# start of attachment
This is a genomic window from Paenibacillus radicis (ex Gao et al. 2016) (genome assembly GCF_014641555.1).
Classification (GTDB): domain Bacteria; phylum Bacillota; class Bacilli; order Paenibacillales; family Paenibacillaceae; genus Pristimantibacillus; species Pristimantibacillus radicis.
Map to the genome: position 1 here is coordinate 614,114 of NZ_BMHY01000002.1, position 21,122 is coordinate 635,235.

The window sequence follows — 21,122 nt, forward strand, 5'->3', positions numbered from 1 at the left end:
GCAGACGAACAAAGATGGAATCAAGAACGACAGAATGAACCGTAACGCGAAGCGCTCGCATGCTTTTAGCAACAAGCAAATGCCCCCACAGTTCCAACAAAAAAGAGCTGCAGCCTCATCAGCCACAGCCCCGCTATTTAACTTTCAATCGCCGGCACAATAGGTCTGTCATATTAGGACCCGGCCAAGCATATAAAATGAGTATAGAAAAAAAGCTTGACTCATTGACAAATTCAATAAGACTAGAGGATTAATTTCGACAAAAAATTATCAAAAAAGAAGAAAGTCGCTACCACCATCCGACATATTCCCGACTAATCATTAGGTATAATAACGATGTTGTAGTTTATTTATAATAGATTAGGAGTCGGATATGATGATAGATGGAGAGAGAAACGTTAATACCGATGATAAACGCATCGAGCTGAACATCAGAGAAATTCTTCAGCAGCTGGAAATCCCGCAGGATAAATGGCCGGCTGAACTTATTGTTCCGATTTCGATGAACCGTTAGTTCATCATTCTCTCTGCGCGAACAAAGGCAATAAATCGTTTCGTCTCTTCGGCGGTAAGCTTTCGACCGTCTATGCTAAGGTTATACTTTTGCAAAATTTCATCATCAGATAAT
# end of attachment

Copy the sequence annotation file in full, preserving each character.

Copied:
This is a genomic window from Paenibacillus radicis (ex Gao et al. 2016) (genome assembly GCF_014641555.1).
Classification (GTDB): domain Bacteria; phylum Bacillota; class Bacilli; order Paenibacillales; family Paenibacillaceae; genus Pristimantibacillus; species Pristimantibacillus radicis.
Map to the genome: position 1 here is coordinate 614,114 of NZ_BMHY01000002.1, position 21,122 is coordinate 635,235.

The window sequence follows — 21,122 nt, forward strand, 5'->3', positions numbered from 1 at the left end:
GCAGACGAACAAAGATGGAATCAAGAACGACAGAATGAACCGTAACGCGAAGCGCTCGCATGCTTTTAGCAACAAGCAAATGCCCCCACAGTTCCAACAAAAAAGAGCTGCAGCCTCATCAGCCACAGCCCCGCTATTTAACTTTCAATCGCCGGCACAATAGGTCTGTCATATTAGGACCCGGCCAAGCATATAAAATGAGTATAGAAAAAAAGCTTGACTCATTGACAAATTCAATAAGACTAGAGGATTAATTTCGACAAAAAATTATCAAAAAAGAAGAAAGTCGCTACCACCATCCGACATATTCCCGACTAATCATTAGGTATAATAACGATGTTGTAGTTTATTTATAATAGATTAGGAGTCGGATATGATGATAGATGGAGAGAGAAACGTTAATACCGATGATAAACGCATCGAGCTGAACATCAGAGAAATTCTTCAGCAGCTGGAAATCCCGCAGGATAAATGGCCGGCTGAACTTATTGTTCCGATTTCGATGAACCGTTAGTTCATCATTCTCTCTGCGCGAACAAAGGCAATAAATCGTTTCGTCTCTTCGGCGGTAAGCTTTCGACCGTCTATGCTAAGGTTATACTTTTGCAAAATTTCATCATCAGATAAT